AbstractThe Dostoevsky family acquired the Darovoe estate in the Kashirsky uyezd of the Tula province on August 7, 1831. Here the future writer and his brothers and sisters spent the happy summer months in 1832–1836. The estate included the manor house (“seltso”) of Darovoye, the village of Darovaya, and land in the Nechaeva, Tripolye, Harina, Shelepova, and Chertkova wastelands. From the late 18th century to 1829, the listed territories belonged to the Kashirsky uezd landowner Vasily Khotyaintsev, then to his sons Peter, Nikolai and Vasily, and subsequently to their grandsons Pavel and Ivan Khotyaintsev. The latter owner sold the estate to O. A. Glagolevskaya in 1829, and she, in turn, sold it to the mother of the writer F. M. Dostoevsky. In February 1833, her husband, M. A. Dostoevsky, expanded the estate by purchasing the neighboring village of Cheremoshnya with the namesake wastelands. In 1840, after the death of their parents, the Dostoevsky brothers and sisters: Mikhail, Fyodor, Varvara, Andrey, Vera, Nikolai and Alexandra became the owners of the Darovoe estate. In 1852, the estate was bought from them by the writer’s younger sister, Vera Mikhailovna Ivanova (nee Dostoevskaya). After her, Darovoe and Cheremoshnya were owned by her children. The authors analyzed the documents from the Russian State Archive of Ancient Acts, The State Archive of the Tula region, The Central State Archive of the City of Moscow, and the Department of Manuscripts of the Russian State Library. The archival materials revealed the circumstances of the change of ownership of the hamlet and the village of Darovoe and the incident changes from the late 18th century to 1852. It also revealed the details of the purchase of the village of Darovoe by M. F. Dostoevskaya and the exact date of acquisition of the village of Cheremoshnya by M. A. Dostoevsky (February 16, 1833). The study revealed the circumstances of the transfer of the estate to V. M. Ivanova and date of transaction (October 20, 1852), and named the participants of the division. F. M. Dostoevsky, who previously refused his share of the inheritance, did not participate in it. This article is the first to publish the mortgages on Darovoe and Cheremoshnya in 1833, the plan of the hamlet of Darovoe with the manor house dated 1847 (the closest in time to the memorial period), as well as the 1852 act of division, which specifies the conditions for the acquisition by V. M. Ivanova of the parental estate, its size and composition.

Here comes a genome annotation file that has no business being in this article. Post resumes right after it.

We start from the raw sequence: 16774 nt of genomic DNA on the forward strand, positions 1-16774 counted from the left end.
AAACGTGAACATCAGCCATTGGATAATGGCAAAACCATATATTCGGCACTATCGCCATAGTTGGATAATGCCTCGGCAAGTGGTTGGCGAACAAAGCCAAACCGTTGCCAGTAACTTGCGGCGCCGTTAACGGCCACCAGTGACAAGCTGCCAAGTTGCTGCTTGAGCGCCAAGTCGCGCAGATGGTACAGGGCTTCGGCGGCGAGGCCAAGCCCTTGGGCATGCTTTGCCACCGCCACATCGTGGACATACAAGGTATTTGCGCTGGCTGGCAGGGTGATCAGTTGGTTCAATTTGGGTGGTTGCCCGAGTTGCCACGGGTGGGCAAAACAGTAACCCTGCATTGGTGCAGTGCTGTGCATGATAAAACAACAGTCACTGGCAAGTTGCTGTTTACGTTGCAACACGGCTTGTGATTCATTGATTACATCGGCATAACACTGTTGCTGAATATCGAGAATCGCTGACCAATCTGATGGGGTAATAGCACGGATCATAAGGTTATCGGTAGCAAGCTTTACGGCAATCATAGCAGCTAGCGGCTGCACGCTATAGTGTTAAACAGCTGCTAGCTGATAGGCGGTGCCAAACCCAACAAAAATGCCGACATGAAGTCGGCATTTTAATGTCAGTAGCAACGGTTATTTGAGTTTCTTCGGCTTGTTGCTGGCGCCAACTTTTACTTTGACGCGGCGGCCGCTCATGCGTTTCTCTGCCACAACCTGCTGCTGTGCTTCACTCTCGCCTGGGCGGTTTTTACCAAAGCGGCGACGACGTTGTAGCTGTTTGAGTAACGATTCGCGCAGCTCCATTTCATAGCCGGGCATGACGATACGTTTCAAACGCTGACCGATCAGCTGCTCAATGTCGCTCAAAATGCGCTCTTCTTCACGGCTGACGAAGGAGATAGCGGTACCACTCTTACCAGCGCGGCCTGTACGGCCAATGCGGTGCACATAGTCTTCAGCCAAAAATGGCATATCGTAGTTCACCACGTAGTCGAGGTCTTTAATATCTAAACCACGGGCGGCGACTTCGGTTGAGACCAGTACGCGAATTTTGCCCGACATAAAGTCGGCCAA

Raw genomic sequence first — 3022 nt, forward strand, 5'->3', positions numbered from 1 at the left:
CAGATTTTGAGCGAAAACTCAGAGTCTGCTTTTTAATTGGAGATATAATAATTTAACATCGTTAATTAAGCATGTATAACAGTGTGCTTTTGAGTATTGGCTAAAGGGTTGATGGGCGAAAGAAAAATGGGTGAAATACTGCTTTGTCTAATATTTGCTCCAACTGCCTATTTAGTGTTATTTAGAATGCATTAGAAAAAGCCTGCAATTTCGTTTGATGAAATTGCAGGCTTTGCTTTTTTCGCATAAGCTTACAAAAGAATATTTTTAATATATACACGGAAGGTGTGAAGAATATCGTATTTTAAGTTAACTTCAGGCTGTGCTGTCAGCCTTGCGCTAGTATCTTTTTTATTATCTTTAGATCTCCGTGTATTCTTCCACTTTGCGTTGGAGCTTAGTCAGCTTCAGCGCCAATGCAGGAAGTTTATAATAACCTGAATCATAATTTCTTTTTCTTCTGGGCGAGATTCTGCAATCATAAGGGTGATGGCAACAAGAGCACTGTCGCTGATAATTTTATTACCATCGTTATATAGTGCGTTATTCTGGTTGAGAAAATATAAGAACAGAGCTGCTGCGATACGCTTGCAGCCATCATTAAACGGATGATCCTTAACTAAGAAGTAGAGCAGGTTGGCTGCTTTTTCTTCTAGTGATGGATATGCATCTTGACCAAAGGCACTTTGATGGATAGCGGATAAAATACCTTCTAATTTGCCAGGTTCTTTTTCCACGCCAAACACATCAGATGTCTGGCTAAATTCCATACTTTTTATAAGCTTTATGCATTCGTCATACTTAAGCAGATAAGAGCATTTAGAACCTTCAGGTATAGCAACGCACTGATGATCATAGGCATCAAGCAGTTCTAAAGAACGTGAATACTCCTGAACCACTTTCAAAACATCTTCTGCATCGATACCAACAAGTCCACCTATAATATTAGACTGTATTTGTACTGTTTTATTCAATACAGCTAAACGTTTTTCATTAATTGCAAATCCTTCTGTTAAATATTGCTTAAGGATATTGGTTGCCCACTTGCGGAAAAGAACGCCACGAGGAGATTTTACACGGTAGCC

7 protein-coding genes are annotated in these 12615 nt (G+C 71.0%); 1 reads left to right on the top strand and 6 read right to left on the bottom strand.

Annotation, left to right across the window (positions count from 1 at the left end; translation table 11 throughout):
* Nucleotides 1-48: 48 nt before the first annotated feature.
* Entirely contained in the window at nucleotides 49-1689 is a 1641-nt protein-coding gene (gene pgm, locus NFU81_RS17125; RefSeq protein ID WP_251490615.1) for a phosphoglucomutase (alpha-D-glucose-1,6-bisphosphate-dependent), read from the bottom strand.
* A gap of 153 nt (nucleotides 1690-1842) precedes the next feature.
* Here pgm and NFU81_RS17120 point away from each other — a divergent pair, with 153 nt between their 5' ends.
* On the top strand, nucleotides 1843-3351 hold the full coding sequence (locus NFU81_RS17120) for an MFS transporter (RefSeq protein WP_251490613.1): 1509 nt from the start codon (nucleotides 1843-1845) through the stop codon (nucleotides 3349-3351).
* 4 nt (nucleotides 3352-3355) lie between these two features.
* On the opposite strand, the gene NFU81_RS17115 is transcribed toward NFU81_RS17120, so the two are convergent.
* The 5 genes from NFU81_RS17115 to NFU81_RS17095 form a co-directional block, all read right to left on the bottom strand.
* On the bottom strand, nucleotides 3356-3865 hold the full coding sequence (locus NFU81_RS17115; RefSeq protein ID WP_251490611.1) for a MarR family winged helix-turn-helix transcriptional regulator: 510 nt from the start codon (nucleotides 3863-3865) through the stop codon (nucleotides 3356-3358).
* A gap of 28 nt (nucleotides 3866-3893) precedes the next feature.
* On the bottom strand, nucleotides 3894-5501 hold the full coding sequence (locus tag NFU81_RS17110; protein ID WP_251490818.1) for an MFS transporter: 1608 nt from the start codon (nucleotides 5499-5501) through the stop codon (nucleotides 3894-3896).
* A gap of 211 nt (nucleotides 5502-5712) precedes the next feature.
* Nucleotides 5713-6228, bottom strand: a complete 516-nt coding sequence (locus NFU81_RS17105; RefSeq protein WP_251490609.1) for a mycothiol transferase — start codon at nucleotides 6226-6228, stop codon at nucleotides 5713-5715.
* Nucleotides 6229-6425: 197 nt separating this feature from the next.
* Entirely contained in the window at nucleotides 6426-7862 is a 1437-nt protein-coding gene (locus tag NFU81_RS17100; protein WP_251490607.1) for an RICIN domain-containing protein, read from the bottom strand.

KeywordsF. M. Dostoevsky, village of Darovoe, manor house of Darovaya, I. P. Khotyaintsev, O. A. Glagolevskaya, M. F. Dostoevsky, M. A. Dostoevsky, V. M. Ivanova
B. N. Tikhomirov
The Marriage Allegation No. 17: Text and Fate (Dostoevsky’s Wedding in Kuznetsk on February 6, 1857)